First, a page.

Trump’s Assaults on Journalists, Once Verbal, Have Become Potentially Lethal
After years of being tarred as “enemies of the people,” reporters describe a crescendoing fear that Trump-inspired threats to their personal safety have only just begun.
Journalists working in the United States, nominal bastion of the First Amendment, are now “soft targets” for violent mobs—thanks, it seems, to President Donald Trump.
“Remember, ALL JOURNALISTS are soft targets, and are fair game in the coming revolution!” a Trump loyalist posted this past weekend on the suspended social media platform Parler. “Don’t be afraid to take reporters down by any means necessary!” (Politico congressional correspondent Olivia Beavers, who tweeted a screenshot of the alarming post, redacted the identity of the Parler user “bc I don’t want ppl rallying behind this idea to be able to easily find each other/band together,” she explained.)
Before @realDonaldTrump’s Twitter account was permanently banned on Jan. 8—a belated corporate response to his barrage of toxic lies, smears, and conspiracy theories that culminated in last Wednesday’s lethal mayhem at the Capitol—the 45th president had posted at least 2,520 tweets defaming members of the press and the media as a whole as “fake news” and “the enemy of the people” among other epithets, according to U.S. Press Freedom Tracker, which catalogues threats and attacks on the Fourth Estate.
“We see journalists who are being hurt while the words ‘fake news’ are being yelled at them,” Kirstin McCudden, the Freedom Tracker’s managing editor, told The Daily Beast. “We see women on air who are grabbed while ‘grab ‘em by the pussy’ is yelled at hem. We know that what he says has an effect on how journalists are treated.”
During the Trump-incited assault on American democracy, thousands of his acolytes, many of them armed with guns and makeshift weapons, swarmed the Capitol steps, smashed windows and doors, and rampaged through the building in search of House members, senators and even Vice President Mike Pence who were busy certifying President-elect Joe Biden’s victory, but no reporters were among the five people killed.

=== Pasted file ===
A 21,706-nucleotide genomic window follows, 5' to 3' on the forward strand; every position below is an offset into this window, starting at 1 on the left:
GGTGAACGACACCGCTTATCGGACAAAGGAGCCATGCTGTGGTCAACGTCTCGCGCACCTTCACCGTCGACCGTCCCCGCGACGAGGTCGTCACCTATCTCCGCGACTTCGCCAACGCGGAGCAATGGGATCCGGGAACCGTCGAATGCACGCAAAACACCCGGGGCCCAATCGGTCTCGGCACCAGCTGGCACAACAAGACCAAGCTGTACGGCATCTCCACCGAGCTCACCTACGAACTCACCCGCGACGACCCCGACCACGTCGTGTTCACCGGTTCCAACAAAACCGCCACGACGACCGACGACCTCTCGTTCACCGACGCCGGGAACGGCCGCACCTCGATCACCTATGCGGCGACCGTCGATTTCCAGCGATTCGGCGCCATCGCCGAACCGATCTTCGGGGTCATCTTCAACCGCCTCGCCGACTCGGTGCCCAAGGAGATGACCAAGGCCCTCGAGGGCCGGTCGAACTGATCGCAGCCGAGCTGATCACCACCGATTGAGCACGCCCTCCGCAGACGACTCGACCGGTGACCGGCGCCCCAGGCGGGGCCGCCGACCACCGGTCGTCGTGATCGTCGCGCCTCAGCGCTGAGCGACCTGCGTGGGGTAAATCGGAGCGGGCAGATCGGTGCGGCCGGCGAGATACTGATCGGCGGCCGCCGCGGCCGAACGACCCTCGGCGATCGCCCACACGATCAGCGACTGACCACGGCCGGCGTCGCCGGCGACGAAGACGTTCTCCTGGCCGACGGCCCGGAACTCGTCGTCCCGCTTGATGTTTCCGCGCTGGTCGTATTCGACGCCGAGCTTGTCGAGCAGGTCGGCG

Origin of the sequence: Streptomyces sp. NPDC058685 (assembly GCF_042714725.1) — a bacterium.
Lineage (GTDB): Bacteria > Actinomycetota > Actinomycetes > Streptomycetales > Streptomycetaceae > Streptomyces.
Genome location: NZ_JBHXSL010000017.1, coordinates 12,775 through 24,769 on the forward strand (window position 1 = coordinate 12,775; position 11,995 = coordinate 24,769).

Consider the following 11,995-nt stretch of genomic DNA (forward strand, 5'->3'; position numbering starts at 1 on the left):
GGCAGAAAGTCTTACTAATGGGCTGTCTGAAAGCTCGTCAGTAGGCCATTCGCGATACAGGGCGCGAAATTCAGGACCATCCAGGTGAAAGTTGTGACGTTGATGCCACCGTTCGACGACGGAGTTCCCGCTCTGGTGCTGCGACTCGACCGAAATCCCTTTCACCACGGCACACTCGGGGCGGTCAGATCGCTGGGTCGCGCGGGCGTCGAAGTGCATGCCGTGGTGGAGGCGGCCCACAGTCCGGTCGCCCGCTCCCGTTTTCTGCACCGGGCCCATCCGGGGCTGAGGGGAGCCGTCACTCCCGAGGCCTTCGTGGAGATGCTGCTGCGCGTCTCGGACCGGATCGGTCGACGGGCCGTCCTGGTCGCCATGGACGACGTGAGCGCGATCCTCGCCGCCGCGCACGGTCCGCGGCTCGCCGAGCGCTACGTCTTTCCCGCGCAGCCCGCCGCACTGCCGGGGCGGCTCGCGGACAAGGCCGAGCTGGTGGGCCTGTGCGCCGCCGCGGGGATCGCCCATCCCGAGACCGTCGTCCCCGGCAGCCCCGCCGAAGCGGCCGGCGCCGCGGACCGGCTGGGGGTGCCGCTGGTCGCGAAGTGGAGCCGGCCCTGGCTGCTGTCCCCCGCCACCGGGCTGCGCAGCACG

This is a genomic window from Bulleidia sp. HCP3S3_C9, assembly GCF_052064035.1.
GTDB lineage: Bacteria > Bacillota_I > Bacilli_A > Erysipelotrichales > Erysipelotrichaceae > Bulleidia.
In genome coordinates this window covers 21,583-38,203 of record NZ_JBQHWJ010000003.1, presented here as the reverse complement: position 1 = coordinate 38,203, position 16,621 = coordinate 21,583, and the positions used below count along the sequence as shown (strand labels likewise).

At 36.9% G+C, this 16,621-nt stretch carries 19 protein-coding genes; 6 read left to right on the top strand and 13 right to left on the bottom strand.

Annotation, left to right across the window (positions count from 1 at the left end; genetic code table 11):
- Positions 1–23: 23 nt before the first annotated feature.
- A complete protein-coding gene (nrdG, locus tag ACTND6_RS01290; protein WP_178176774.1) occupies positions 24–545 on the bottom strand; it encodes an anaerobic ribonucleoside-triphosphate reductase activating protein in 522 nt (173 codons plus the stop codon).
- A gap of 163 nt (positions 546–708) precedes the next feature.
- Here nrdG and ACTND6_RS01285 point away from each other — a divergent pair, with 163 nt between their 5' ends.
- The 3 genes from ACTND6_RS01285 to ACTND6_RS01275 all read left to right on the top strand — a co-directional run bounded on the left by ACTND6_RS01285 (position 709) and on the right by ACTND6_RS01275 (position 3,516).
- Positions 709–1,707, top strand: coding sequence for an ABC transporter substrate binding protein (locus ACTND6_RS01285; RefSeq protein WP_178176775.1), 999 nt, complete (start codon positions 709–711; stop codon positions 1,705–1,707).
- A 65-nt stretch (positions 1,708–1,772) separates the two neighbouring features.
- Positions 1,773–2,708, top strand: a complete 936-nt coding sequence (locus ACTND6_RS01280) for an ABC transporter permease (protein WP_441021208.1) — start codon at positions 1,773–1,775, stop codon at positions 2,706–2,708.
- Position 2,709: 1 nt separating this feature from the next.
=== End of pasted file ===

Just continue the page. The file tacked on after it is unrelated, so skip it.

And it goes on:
It wasn’t apparently for lack of trying.
“I was very afraid for my safety and my team’s,” CNN senior national security correspondent Alexander Marquardt told The Daily Beast about his experience covering Wednesday’s onslaught in Washington, D.C. “We were vastly outnumbered, surrounded, with no real escape route. We’re lucky we got out physically unscathed, just shaken, and our camera was hit. I’ve covered parliaments stormed, foreign coups, riots and protests across the Middle East and this was by far the most universally hostile crowd I’ve been in. In the city that I call home.”
Marquardt tweeted a harrowing video (shot by CNN photojournalist Ronnie McCray) in which rioters on the Capitol plaza chanted “CNN sucks!” and manhandled Marquardt and his colleagues while warning ominously: “There’s more of us than you… We could absolutely fucking destroy you right now.” At one point a member of the mob physically attacked McCray, smacking his camera, before a concerned citizen interposed himself between the CNN team and the mob. “You get the fuck out of here before you get hurt,” he hardly needed to advise them.
“Trump is directly to blame for the aggression and hostility we witnessed on Wednesday,” Marquardt said. “It is a direct result of him calling us ‘the enemy of the people.’ The rioters used the same exact phrasing. Trump, his allies, and right-wing media poisoned the minds of millions of Americans and now we’re seeing the result of that. In the summer of August 2017, I went to my first Trump rally, in Phoenix. He went on a particularly long and nasty anti-press tirade. A friend and colleague who was sitting not too far away texted me: ‘Is this the rally where one of us gets killed?’ Things have only gotten worse since then.”
A second video from Wednesday, posted by Bloomberg tech reporter William Turton, shows angry Trump enthusiasts threatening journalists and attacking camera positions with flagpoles and other weapons as they kicked down tripods, damaged equipment and bellowed profanities.
“Yes, the president’s rhetoric that the media is the enemy of the people causes violence towards journalists,” said Axios congressional reporter Kadia Goba. “This isn't new. I’ve covered Trump rallies and was always concerned when Trump would assail the media in front of his supporters causing them to turn to us to boo and yell.”